New reiterated his comments in an interview with The American Independent following the panel discussion, specifically noting that abortion laws that require two separate trips to the clinic drive up the costs for women trying to get an abortion, “especially for women in rural areas.”
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President Bill Clinton Is Right: Medicaid Matters

The Democrats threw down the gauntlet at their convention in Charlotte this week, putting health care front and center and warning the Republicans that they won’t get away with more of the health care fear-mongering they’ve been stirring up for years. This strategy was solidified on the second night of the convention when President Bill Clinton, in the words of former George W. Bush speechwriter David Frum, “detonated the H-bomb of the 2012 campaign: the Medicaid issue.”
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Means Testing for Social Security Won't Guarantee Solvency

The issue of sustainably of Social Security and Medicare — I fear that the word “entitlement” feeds into the frenzy — actually has little to do with greed and is largely a function of our uniquely inefficient system of health care delivery, as that’s from where our real long-term fiscal problems derive. And this goes well beyond the public sector — private sector health spending is also unsustainable and, unless we slow it down to a rate closer to overall economic growth, will eventually crowd out too much of the other things we want and need.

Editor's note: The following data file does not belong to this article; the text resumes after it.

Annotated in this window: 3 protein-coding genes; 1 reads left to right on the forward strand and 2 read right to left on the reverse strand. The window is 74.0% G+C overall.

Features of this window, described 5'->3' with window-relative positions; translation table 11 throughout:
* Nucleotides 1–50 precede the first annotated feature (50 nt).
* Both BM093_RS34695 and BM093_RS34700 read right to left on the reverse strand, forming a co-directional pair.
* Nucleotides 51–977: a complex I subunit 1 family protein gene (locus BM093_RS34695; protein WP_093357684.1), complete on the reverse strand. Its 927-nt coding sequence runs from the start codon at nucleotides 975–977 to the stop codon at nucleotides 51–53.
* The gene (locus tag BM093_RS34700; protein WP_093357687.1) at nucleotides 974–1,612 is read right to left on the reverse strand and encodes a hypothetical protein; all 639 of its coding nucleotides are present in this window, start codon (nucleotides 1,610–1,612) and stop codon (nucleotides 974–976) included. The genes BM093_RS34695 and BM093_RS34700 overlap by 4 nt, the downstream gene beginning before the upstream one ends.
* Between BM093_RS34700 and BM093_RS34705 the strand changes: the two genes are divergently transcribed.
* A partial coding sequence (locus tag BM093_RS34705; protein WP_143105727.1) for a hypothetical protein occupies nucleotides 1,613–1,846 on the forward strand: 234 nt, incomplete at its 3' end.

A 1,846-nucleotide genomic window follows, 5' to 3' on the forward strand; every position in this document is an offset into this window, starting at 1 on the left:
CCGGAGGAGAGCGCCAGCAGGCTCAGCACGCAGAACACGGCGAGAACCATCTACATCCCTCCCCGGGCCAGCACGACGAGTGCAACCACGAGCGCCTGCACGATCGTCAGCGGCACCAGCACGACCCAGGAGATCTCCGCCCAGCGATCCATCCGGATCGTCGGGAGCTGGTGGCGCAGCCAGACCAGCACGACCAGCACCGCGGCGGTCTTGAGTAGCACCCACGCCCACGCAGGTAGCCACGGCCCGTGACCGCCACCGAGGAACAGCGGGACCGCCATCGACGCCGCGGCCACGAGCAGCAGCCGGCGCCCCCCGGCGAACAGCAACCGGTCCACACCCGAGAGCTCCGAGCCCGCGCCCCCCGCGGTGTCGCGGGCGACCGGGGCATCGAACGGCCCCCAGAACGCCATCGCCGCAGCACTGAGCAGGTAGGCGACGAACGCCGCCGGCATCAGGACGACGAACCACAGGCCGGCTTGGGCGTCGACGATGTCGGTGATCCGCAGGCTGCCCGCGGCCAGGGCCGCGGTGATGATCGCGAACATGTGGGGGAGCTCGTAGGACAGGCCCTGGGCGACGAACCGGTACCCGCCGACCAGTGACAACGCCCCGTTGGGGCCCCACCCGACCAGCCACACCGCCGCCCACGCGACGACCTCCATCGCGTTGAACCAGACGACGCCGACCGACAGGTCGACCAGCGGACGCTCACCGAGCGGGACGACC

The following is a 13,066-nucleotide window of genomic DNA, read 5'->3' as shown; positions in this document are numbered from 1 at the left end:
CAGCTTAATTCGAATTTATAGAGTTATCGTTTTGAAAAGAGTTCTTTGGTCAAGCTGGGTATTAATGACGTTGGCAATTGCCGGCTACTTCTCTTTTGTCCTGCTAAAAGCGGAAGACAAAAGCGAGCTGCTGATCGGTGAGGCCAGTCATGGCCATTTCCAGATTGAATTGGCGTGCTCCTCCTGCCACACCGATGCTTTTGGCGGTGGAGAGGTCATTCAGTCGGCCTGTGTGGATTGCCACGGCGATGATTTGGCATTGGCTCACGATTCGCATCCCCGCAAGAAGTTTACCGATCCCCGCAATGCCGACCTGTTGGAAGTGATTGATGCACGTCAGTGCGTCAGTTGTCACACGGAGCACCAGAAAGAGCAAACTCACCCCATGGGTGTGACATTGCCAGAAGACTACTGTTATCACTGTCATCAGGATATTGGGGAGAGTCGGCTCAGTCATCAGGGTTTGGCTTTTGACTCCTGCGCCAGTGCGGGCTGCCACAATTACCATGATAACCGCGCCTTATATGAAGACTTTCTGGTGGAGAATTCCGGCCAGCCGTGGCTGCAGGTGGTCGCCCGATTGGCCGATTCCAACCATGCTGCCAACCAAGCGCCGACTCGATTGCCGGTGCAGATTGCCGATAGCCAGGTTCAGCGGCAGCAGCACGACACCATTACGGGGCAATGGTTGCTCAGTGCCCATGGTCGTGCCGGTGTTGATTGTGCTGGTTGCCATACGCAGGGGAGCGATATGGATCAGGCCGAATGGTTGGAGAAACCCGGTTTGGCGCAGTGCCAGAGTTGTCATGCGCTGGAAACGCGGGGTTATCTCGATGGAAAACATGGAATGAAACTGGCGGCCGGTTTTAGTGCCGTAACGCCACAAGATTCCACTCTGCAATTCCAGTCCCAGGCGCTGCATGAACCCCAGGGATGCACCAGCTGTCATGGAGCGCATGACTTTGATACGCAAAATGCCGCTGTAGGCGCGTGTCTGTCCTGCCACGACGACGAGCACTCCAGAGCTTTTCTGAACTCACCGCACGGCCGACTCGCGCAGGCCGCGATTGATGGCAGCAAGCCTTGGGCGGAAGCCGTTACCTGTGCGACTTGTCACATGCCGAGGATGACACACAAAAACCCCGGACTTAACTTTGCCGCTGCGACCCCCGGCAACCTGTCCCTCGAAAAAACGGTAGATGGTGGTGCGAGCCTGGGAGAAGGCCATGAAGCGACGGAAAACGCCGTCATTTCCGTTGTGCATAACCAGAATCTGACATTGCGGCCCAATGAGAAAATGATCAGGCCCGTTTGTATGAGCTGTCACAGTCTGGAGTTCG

We can and should achieve solvency in Social Security, but sacrifices by baby boomers don’t get you very far, as I’ll show in a moment.
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Study: Criminalization of HIV Nondisclosure May Discourage Testing

A team of researchers has published findings that they say indicate criminalization of HIV nondisclosure may discourage testing and hinder efforts to prevent the spread of the disease.
The study, from Canada, found that a significant minority of men who have sex with men said that a series of high-profile criminal prosecutions related to HIV nondisclosure had impacted their willingness to get tested for the virus or to discuss risk factors with medical professionals. The researchers further reported that these individuals were more likely to engage in higher-risk sexual practices.
“Our results indicate that, although it is a minority of individuals (17.0 percent and 13.8 percent respectively) who reported that nondisclosure criminal prosecutions either (a) affected their willingness to get tested for HIV, or (b) made them afraid to speak with nurses and physicians about their sexual practices, this small group reported higher rates of unprotected penetrative anal intercourse and internal ejaculation with, on average, a higher number of different sexual partners within the previous 2 months,” wrote the study’s authors.
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B: Health Insurance Industry Moves to Block Information to Consumers

Just when consumers are finally getting a look at how health insurance companies conduct their business, the industry is racing to shut and lock the door.